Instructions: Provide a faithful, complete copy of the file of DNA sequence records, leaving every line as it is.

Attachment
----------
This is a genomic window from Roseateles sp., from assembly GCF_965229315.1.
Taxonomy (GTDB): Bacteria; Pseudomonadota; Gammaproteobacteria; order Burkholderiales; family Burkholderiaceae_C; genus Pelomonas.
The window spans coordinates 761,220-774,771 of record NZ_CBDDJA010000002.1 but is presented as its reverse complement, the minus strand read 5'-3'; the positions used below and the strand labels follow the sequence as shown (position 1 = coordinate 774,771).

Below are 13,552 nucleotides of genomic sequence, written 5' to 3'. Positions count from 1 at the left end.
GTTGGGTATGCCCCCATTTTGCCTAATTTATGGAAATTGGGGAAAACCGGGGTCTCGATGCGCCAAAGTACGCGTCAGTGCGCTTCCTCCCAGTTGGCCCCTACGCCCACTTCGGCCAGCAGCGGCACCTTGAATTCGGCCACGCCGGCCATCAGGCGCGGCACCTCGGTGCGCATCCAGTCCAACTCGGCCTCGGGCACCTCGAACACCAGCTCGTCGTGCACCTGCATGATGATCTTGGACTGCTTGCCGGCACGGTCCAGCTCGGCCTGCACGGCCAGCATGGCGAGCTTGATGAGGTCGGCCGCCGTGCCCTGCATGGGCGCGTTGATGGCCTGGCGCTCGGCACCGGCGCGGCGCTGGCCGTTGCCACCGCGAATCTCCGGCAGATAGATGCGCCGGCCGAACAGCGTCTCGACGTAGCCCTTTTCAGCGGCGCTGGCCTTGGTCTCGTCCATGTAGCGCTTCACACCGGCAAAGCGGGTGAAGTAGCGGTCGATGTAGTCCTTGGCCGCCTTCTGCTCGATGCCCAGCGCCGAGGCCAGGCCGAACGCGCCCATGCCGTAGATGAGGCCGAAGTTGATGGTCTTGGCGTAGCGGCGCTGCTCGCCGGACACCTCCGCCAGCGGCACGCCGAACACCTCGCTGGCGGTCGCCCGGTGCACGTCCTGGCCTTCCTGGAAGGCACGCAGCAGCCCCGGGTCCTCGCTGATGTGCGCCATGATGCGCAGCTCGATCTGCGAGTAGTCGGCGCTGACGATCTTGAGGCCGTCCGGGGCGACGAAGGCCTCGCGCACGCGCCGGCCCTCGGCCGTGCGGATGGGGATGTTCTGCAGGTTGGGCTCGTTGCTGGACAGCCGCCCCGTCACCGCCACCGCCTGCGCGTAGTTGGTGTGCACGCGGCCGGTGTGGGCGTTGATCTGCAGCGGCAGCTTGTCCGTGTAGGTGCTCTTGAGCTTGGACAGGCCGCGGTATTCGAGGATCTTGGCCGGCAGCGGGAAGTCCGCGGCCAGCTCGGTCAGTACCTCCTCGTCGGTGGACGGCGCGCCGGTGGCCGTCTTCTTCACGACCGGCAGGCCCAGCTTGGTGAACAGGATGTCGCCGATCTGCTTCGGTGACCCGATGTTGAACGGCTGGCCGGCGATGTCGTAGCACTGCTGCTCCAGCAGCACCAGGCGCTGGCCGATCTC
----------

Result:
This is a genomic window from Roseateles sp., from assembly GCF_965229315.1.
Taxonomy (GTDB): Bacteria; Pseudomonadota; Gammaproteobacteria; order Burkholderiales; family Burkholderiaceae_C; genus Pelomonas.
The window spans coordinates 761,220-774,771 of record NZ_CBDDJA010000002.1 but is presented as its reverse complement, the minus strand read 5'-3'; the positions used below and the strand labels follow the sequence as shown (position 1 = coordinate 774,771).

Below are 13,552 nucleotides of genomic sequence, written 5' to 3'. Positions count from 1 at the left end.
GTTGGGTATGCCCCCATTTTGCCTAATTTATGGAAATTGGGGAAAACCGGGGTCTCGATGCGCCAAAGTACGCGTCAGTGCGCTTCCTCCCAGTTGGCCCCTACGCCCACTTCGGCCAGCAGCGGCACCTTGAATTCGGCCACGCCGGCCATCAGGCGCGGCACCTCGGTGCGCATCCAGTCCAACTCGGCCTCGGGCACCTCGAACACCAGCTCGTCGTGCACCTGCATGATGATCTTGGACTGCTTGCCGGCACGGTCCAGCTCGGCCTGCACGGCCAGCATGGCGAGCTTGATGAGGTCGGCCGCCGTGCCCTGCATGGGCGCGTTGATGGCCTGGCGCTCGGCACCGGCGCGGCGCTGGCCGTTGCCACCGCGAATCTCCGGCAGATAGATGCGCCGGCCGAACAGCGTCTCGACGTAGCCCTTTTCAGCGGCGCTGGCCTTGGTCTCGTCCATGTAGCGCTTCACACCGGCAAAGCGGGTGAAGTAGCGGTCGATGTAGTCCTTGGCCGCCTTCTGCTCGATGCCCAGCGCCGAGGCCAGGCCGAACGCGCCCATGCCGTAGATGAGGCCGAAGTTGATGGTCTTGGCGTAGCGGCGCTGCTCGCCGGACACCTCCGCCAGCGGCACGCCGAACACCTCGCTGGCGGTCGCCCGGTGCACGTCCTGGCCTTCCTGGAAGGCACGCAGCAGCCCCGGGTCCTCGCTGATGTGCGCCATGATGCGCAGCTCGATCTGCGAGTAGTCGGCGCTGACGATCTTGAGGCCGTCCGGGGCGACGAAGGCCTCGCGCACGCGCCGGCCCTCGGCCGTGCGGATGGGGATGTTCTGCAGGTTGGGCTCGTTGCTGGACAGCCGCCCCGTCACCGCCACCGCCTGCGCGTAGTTGGTGTGCACGCGGCCGGTGTGGGCGTTGATCTGCAGCGGCAGCTTGTCCGTGTAGGTGCTCTTGAGCTTGGACAGGCCGCGGTATTCGAGGATCTTGGCCGGCAGCGGGAAGTCCGCGGCCAGCTCGGTCAGTACCTCCTCGTCGGTGGACGGCGCGCCGGTGGCCGTCTTCTTCACGACCGGCAGGCCCAGCTTGGTGAACAGGATGTCGCCGATCTGCTTCGGTGACCCGATGTTGAACGGCTGGCCGGCGATGTCGTAGCACTGCTGCTCCAGCAGCACCAGGCGCTGGCCGATCTC